- Basic Computer Security: as per the section guide in this document.
- Enhanced Computer Security: as per the section guide in this document
- File encryption:
Always encrypt all documents you attach and send via e-mail.
- Never send passwords via e-mail. Send them verbally, on a piece of paper which is destroyed after transfer or using secure chat.
- Anonymous Internet Surfing: https://www.torproject.org
- Video Conferencing/Chat (to replace Skype): https://jitsi.org/
- Secure Chat & File Transfer: https://crypto.cat
Basic Computer Security
For a basic peace-of-mind, you should ensure you have the following on your computer:
Anti-Virus: Good anti-virus software which updates "daily".
Windows Updates: automatically update your windows XP, Vista or Win7 computer with critical security updates. Without these, your computer will become infected and maybe hacked when connected to the internet in just a few minutes.
Firewall: use Windows Firewall or other Firewall software to better protect your computer from hacking. Without it, your computer will likely be hacked. Ensure it is always turned on.
User login with password: ensure when you start-up your computer, you login using a password. For safety, you should never allow you computer to login without entering a password. Always lock your computer (by pressing Ctrl-Alt-Del then Lock), if you leave it unattended.
Use Firefox: for internet browsing. Its generally regarded as faster and more secure than IE or Chrome. Use the add-on NoScript, to disable scripts running on your computer without permission and to avoid websites hacking into your computer and leaving behind spyware or viruses. Add the Firefox NoScript addon for extra security and only allow scripting on the sites you trust.
Enhanced Computer Security
For added security and especially if you have a laptop, you may want to add:
Secure Wireless Network: Always ensure you are connected using a secure (WPA2 encryption on the router) wireless connection. You should always have to enter a password to access a wireless access point. If there is no password challenge, then its unlikely the wireless connection is secure. So in particular, ensure your home or office network uses WPA2 if you connect your laptop to that network. This avoids your passwords being intercepted during transmission, when you enter them to login to various sites.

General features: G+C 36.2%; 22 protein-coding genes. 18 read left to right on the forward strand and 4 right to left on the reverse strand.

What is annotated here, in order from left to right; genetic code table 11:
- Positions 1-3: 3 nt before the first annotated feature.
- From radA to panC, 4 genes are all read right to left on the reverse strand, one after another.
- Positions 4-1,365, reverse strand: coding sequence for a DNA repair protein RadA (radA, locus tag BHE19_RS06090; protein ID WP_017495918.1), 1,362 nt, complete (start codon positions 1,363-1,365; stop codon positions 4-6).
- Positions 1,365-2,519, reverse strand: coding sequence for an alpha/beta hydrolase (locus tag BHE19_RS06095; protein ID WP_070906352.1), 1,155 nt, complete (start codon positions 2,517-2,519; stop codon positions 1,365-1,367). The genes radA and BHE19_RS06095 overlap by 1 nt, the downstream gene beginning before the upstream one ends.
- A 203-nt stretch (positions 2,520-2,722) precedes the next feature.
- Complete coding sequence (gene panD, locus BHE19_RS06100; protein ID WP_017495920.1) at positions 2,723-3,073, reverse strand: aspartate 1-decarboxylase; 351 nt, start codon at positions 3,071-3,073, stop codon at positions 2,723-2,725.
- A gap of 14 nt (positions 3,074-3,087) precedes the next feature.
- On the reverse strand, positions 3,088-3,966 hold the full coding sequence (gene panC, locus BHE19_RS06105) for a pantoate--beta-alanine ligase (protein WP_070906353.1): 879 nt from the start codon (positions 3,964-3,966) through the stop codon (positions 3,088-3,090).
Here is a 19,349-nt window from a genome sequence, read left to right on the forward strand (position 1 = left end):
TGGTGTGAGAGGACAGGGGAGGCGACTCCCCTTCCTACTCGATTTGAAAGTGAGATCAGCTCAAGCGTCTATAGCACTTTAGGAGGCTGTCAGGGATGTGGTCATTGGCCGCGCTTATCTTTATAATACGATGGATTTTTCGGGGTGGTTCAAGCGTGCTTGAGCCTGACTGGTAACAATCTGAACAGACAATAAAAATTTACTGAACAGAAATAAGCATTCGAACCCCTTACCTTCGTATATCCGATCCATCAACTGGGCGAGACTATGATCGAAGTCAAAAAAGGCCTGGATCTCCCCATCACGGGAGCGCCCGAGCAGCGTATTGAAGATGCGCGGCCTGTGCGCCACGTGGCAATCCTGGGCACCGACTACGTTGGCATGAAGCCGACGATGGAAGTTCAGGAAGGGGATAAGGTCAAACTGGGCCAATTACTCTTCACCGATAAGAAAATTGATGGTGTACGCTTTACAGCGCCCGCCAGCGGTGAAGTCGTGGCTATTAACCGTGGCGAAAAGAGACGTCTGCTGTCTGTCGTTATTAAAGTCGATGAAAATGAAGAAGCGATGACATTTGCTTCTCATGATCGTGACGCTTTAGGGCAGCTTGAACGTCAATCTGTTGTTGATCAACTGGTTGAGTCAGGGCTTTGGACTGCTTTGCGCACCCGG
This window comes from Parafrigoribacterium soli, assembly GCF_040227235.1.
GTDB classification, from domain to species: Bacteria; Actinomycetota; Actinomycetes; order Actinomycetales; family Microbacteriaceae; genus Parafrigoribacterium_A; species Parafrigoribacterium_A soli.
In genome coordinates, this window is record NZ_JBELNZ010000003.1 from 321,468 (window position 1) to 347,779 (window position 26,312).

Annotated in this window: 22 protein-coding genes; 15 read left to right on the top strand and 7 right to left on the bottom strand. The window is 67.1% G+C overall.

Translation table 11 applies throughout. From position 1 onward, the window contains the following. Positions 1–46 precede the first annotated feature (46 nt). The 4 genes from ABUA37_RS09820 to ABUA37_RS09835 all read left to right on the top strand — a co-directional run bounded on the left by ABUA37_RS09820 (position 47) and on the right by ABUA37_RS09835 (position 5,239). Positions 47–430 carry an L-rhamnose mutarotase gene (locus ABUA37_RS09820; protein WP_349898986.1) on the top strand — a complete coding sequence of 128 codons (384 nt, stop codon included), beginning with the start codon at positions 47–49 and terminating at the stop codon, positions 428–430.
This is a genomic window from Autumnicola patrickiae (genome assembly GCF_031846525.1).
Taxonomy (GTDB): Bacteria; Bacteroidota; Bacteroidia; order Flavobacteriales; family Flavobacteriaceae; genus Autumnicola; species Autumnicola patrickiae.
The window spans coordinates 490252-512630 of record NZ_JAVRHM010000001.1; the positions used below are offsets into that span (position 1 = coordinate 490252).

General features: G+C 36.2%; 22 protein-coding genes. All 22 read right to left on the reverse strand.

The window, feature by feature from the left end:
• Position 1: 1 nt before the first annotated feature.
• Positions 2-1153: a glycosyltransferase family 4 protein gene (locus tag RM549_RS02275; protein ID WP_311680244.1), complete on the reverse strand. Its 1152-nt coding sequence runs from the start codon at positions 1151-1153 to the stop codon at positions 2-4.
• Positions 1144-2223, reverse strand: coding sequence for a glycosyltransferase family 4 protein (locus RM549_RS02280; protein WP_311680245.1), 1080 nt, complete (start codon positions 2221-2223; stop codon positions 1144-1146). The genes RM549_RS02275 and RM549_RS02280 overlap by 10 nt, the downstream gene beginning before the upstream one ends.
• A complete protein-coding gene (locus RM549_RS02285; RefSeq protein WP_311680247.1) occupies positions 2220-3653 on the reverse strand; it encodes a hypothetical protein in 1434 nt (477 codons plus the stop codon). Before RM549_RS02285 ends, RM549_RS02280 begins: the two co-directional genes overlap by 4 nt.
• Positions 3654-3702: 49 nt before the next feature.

For Home networks: WPA2 with PSK (pre-shared key) using AES encryption and a strong password.
For Work office networks: WPA2 with PSK or EAP (Enterprise authentication protocol) using AES encryption and a strong password.
File Encryption: When sending or receiving confidential files by e-mail, or if you just want to ensure confidentially of some individual files you store on your computer, you need to encrypt them. Many applications have encryption tools built in. Refer to the following guides:
Encryption Standard = always at least: AES 192bit or AES 256bit encryption is recommended. 128bit is acceptable, but less secure.
7-Zip is like winzip, but is free opensource. It includes encryption and works great!
Winzip file encryption: if you have Winzip for file compression, you can also encrypt the file(s) you compress. Winzip is great, as most users are able to use Zip files, but its not free, a trial-ware version exists. For a free Zip tool see 7-Zip.
Microsoft Office File Encryption (crackable but suitable for low risk situations)
File System Encryption: encrypts only some files and folders on your windows computer. Usually the 'My Documents' folder or certain files you manually encrypt using Windows encryption.
Disk Encryption: which encrypts all data on your entire computer! It will mean adding a password when your computer starts-up right at the very beginning, and then again if you login to Windows with a password. If you computer is lost or stolen, you can rest assured that the thief cannot access your data and steal information about you; which could lead to identity theft or them being able to access your online accounts to access private data you might have.
Advanced Computer Security
Anonymous Proxy Internet Surfing: enables you to anonymously surf the internet without leaving a trail of particulars about your browser, your computer system, your country, IP address, location, etc. You should study the pros/cons of each and other systems available, before choosing one.
Advanced - Virtual Machine computing: if you have a powerful computer, you can setup a secondary computer called a virtual machine, to run from that, - it's run from just a file, using Virtual Machine software.
As well as securing your first "physical" computer, you can setup this secondary "virtual machine" computer to use any operating system (like Linux), secure it as discussed above, encrypt it, run it through an anonymous surfing proxy and even hide the virtual machine file as a hidden volume with plausible deniability.
So when surfing on the internet or using it for confidential work and data storage, you use your fully secured and isolated Virtual Machine environment.
Because the Virtual Machine is just a file, in some cases it could be copied to a similar hardware specification computer, giving you instant fail-over if your computer is ever stolen.
VirtualBox - free virtual machine software. Use Trucrypt for added security.
User Security: Opt-Out
For Privacy purposes, you may wish (we generally recommend) that you "Opt-out" of third parties collecting "non-personally identifiable" information by clicking on the Opt-out button at this link:
- Ethical Programmers: Free Software Foundation - http://www.fsf.org or LibrePlanet - http://libreplanet.org